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April 24, 2009

Obama Schools The Credit Card Industry

Obama using the bully pulpit to dictate to the credit card suits how the industry is going to treat the consumer from now on. (ABC Video.)

  • max

    huh. about time the government hunt down those credit card sharks. they are really abusive of their customers, just look at your credit card bill.

  • Rhodo Zeb

    Universally reviled for their predatory practices, I might add.
    But was this really necessary? He has to pass legislation to actually carry out any changes he wants to do.
    He may be telling them that they had better get used to it, or he will play hardball with them.

  • vcInCA

    i think this set of images/text hasn’t gotten many comments b/c it is so ridiculous, and so biased and misleading in its interpretation that people are just turned off. The text, before each image, tells you how you should interpret the images, but, to the average joe (sixpack), the credit card industry isn’t exactly a candidate for sainthood, and the president IS supposed to regulate & set them on the right track–one that will help, not hurt, citizens. using his presidential powers is not automatically seen as speaking from a bully pulpit. they imply that obama doesn’t have respect for the industry, but i see it (and these pictures) differently: obama has respect for both consumers and the industry, but not necessarily for the recent CC company practices conducted by these execs–their practices (and them) do not make up the entirety of the industry, its goals, and its potential to be financially successful long term without strangling consumers.

  • Damon

    it is a sad day, when Americans… consumers… rely on the government to police their business. The consumers do not take enough time to do their own homework, or feel that they are “entitled” to the government dictating how a business will treat it’s customers. Nomrally, Americans (consumers), stop using bad businesses, and the good ones rise to the top. However, it is clear that the new government will decide who will rise, who will fall, who will be in charge of those who rise, who to blame for those that fail, and in turn who you will do business with.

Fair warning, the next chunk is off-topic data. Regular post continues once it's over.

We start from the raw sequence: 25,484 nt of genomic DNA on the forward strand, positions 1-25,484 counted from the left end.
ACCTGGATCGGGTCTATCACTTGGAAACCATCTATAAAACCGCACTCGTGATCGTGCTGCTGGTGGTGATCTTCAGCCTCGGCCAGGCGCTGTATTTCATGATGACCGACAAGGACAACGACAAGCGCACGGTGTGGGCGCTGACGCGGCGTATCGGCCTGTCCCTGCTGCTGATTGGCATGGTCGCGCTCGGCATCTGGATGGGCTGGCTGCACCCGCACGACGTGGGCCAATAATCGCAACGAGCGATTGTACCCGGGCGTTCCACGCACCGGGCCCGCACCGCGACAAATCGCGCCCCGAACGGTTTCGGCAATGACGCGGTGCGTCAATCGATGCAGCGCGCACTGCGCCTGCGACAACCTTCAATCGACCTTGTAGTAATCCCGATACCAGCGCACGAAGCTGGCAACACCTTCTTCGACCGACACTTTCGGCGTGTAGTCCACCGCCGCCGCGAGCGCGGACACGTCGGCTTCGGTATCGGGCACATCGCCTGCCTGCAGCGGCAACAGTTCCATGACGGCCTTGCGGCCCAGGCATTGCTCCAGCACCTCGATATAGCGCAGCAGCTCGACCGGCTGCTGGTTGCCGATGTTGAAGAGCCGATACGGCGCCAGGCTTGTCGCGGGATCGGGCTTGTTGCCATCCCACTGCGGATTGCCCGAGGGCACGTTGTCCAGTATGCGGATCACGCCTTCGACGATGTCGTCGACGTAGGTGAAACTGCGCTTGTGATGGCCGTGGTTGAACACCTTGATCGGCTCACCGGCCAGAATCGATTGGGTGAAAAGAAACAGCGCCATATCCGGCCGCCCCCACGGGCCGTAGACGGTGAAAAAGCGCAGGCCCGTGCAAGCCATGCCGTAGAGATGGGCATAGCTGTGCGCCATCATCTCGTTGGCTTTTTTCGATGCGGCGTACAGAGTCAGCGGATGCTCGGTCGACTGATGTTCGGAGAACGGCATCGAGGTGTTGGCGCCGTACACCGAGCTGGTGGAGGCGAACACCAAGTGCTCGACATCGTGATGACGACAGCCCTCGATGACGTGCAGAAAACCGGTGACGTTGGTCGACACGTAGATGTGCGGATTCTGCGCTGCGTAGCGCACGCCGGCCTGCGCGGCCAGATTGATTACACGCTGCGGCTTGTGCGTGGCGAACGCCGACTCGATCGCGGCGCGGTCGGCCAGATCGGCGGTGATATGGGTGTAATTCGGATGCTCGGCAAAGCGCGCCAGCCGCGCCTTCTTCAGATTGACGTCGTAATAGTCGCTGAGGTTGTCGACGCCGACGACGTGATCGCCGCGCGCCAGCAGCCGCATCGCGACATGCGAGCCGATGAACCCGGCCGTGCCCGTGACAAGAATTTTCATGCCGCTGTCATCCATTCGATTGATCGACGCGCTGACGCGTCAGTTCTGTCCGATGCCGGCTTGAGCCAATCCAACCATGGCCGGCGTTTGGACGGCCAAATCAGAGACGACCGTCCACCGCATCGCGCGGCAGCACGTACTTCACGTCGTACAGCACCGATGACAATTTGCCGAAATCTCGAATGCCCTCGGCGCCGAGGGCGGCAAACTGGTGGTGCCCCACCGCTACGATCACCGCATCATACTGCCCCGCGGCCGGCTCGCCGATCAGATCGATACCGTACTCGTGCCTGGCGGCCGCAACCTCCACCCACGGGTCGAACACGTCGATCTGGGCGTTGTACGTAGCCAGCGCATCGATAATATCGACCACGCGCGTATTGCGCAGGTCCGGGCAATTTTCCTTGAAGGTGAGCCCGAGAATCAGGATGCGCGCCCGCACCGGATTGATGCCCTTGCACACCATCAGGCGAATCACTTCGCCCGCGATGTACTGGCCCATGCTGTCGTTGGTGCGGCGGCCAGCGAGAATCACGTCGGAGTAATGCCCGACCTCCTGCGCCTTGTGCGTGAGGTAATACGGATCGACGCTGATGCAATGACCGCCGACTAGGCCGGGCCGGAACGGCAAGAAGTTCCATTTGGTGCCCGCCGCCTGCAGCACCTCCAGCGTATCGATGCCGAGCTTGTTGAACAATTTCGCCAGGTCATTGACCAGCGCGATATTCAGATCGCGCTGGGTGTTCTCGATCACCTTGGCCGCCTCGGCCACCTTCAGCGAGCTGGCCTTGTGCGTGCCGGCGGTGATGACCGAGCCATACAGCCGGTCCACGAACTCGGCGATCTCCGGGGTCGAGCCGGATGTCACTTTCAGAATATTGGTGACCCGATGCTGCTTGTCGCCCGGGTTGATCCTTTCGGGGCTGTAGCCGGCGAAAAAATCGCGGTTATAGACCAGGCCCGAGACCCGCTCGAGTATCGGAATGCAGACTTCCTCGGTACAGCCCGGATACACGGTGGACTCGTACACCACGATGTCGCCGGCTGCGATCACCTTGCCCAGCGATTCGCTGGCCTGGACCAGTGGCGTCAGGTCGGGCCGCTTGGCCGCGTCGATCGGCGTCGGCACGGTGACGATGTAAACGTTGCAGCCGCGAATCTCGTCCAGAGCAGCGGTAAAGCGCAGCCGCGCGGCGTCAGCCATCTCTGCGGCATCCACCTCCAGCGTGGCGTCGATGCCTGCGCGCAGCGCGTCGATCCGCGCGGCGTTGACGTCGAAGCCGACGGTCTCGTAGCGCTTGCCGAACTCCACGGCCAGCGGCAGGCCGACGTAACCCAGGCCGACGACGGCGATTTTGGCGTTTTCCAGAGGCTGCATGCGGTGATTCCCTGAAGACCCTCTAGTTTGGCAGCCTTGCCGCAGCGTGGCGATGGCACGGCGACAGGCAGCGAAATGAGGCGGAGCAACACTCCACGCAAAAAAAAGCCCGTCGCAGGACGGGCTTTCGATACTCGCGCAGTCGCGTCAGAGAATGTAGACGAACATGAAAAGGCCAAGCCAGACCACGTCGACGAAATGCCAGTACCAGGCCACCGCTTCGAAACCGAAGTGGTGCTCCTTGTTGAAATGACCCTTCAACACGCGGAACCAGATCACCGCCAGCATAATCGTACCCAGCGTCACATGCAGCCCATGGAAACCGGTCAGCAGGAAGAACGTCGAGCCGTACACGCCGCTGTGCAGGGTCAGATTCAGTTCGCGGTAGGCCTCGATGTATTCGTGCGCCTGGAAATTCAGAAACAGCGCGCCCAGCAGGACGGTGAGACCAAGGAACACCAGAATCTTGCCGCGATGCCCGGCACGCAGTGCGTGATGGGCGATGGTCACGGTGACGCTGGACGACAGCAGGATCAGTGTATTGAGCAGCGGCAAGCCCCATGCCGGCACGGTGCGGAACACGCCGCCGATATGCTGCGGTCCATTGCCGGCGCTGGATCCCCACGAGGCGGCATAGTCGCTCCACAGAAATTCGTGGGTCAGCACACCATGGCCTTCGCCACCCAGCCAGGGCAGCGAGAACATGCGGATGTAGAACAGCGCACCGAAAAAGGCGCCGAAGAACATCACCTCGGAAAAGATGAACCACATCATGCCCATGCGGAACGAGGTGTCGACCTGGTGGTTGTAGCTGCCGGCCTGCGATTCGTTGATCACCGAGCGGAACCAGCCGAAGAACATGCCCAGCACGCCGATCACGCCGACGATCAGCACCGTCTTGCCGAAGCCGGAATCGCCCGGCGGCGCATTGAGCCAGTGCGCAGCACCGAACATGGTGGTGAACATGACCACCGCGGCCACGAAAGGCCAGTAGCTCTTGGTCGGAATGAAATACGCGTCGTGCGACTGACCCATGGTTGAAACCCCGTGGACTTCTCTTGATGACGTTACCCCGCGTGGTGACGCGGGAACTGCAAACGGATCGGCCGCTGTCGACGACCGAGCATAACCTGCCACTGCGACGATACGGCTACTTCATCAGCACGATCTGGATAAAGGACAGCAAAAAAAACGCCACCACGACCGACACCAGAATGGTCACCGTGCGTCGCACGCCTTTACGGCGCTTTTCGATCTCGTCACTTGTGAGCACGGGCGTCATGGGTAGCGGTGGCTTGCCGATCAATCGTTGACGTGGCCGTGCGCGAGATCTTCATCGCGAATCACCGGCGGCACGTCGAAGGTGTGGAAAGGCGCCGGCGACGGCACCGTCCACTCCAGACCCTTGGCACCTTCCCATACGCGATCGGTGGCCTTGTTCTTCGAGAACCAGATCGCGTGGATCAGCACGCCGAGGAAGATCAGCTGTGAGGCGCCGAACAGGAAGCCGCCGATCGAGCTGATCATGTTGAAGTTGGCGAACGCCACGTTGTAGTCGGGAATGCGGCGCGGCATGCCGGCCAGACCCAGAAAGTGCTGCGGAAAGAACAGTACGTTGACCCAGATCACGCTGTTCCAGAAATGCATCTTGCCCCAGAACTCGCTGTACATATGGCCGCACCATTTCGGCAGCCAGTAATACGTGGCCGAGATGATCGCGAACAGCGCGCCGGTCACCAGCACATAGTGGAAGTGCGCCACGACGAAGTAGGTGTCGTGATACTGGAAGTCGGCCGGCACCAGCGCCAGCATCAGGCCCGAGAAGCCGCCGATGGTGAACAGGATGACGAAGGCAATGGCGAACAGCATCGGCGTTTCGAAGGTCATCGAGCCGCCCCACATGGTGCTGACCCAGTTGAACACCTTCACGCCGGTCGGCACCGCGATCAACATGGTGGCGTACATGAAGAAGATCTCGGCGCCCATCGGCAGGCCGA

As Americans, we must learn again to be responsible for our actions, which should entail making decisions before actually spending money with these companies. If we as Americans (consumers) feel that the credit card companies are not being “fair”, then don’t borrow money from them, or pay them off and do business with other companies, or …. don’t borrow money. And as any business that intends to keep its doors open, they will adjust to the needs and expectations of its customers… or shut their doors and fail (or if they are in the good with the government they can get bailed out”.
    What Americans (consumers) fail to realize is the more we have the government protect us, the more they will dictate who we do business with and what we get in exchange for our money … freedom.

  • ceenik

    How sad, indeed, to have sane regulation of an immense industry that has been guilty of usury! How easy it would have been for the average consumer just to avoid these companies and do business with other–strictly hypothetical–”fair” companies!